Metro-East News

As flooding continues, National Guard patrols area levees in search of trespassers

Illinois National Guard patrols area levees in search of trespassers and problem spots

More than 20 Illinois National Guard members patrolled the levees in St. Clair County in search of trespassers and possible warning signs of levee failure. 200 National Guard members have been deployed to the flooded region all together.
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More than 20 Illinois National Guard members patrolled the levees in St. Clair County in search of trespassers and possible warning signs of levee failure. 200 National Guard members have been deployed to the flooded region all together.

More than 20 Illinois National Guard members patrolled the levees Monday in St. Clair County after several incidents of trespassing took place over the weekend.

St Clair County Emergency Management Agency Director and East Carondelet Mayor Herb Simmons said the guardsmen patrolled the levees in search of trespassers and possible warning signs of levee failure.

Over the weekend and on Monday several people were arrested or given citations for being on the levees. Three people were arrested Sunday after they allegedly damaging a newly constructed floodgate in Cahokia.

According to a social media post from the St. Clair County Emergency Management Agency, Cahokia Police, assisted by National Guard members, arrested the trio after they were seen removing sandbags from the floodgate on Water Street and throwing them into the river.

“We’re going to throw the book at them,” Sanitary District Deputy Executive Director Donald Sawicki told KSDK. “That’s serious. That is malicious destruction.”

Also, on Monday morning a person was arrested for fishing on a levee in North Dupo and late Sunday evening another offender was given a citation.

The floodgate, along with several others, were recently installed to fend off rising flood waters threatening the area. As of Monday, the Mississippi River had reached roughly 44.2 feet. It is expected to crest at 46 feet Thursday.

Simmons, who also was East Carondelet mayor during the Great Flood of 1993, said during that historical flood people lost their lives by being on or around the levees. He said that’s why there’s zero tolerance.

“Now is not the time to be sight seeing in the levee,” he said. “We don’t want any loss of life.”

There are currently five floodgates installed in the metro-east.

Madison and Monroe County are also working to make sure no one trespasses on the levees. Madison County Board Chairman Kurt Prenzler said it is paramount that people stay away from the restricted areas. National Guardsmen are helping in flood relief efforts in Madison County as well.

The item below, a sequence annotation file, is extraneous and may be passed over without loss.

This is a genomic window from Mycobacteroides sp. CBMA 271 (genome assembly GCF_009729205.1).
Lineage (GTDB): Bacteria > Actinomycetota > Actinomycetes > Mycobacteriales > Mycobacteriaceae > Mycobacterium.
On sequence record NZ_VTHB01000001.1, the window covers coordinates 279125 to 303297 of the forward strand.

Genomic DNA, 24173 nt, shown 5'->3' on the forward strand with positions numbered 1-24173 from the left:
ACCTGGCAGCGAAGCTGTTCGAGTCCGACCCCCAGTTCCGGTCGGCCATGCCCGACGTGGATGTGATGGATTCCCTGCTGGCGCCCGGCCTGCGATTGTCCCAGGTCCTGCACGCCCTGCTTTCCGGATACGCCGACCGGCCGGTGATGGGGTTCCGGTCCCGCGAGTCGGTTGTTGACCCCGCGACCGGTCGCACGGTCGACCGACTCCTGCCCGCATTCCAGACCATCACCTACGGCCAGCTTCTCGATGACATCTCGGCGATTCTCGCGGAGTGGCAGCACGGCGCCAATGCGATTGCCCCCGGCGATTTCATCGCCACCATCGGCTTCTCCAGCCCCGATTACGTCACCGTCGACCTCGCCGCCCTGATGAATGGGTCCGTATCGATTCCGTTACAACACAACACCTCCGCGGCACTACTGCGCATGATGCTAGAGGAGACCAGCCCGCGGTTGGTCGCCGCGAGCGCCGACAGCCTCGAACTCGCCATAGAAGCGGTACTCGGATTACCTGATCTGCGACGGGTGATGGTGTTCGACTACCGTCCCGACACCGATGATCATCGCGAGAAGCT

In Monroe County, Sheriff Neal Rohlfing posted on Facebook that anyone caught disobeying traffic control signs—and does not live in the affected area or is helping those in the area move—will be receiving a citation.

Last week St. Clair Emergency Management Agency officials said the county would consider evacuating residents if the river’s level surpassed 47 feet, but as of now that isn’t expected. Simmons said the evacuation would be voluntary.

However, the river has reached historic levels, now only rivaled by the Great Flood of 1993, which saw the Mississippi reach 49.6 feet. Saturday, 200 National Guard member deployed by Gov. J.B. Pritzker arrived to assist in Madison and St. Clair counties.

Pritzker noted that the huge amount of work on the areas levees have ensured that a record flood like this isn’t nearly as devastating as it was in 1993.

“We started posting back in March that there could be possible record levels again, so there should be no surprise about this,” Simmons said. “They (National Weather Service) made the prediction and told us it would be toward the end of May and now we’re here.”

Adding to the flooding problems, state officials announced Monday that some areas of Illinois experienced record-breaking amounts of rain in May, as statewide totals mark the sixth consecutive month with above average rainfall, according to Brian Kerschner, spokesperson for the Illinois State Climatologist Office at the University of Illinois’ Illinois State Water Survey.

The preliminary average statewide precipitation in May was 8.43 inches, which is 3.83 inches above the long-term average. As it stands now, spring 2019 will rank within the top four wettest spring seasons in state history (March–May), with May 2019 ranking as the third wettest May in state history.

Simmons said it’s still important for people to stay vigilant and prepare for the possibility of a higher crest than what’s predicted. He said weather is possible this week, possibly starting Monday night, a factor that could influence Thursday’s crest.

“Right now they’re saying Thursday 46 feet but we have a rain pattern that could possibly start tonight for the next five days,” Simmons said. “So we’re monitoring that.”

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Kavahn Mansouri covers government accountability for the Belleville News-Democrat, holding officials and institutions accountable and tracking how taxpayer money is spent.
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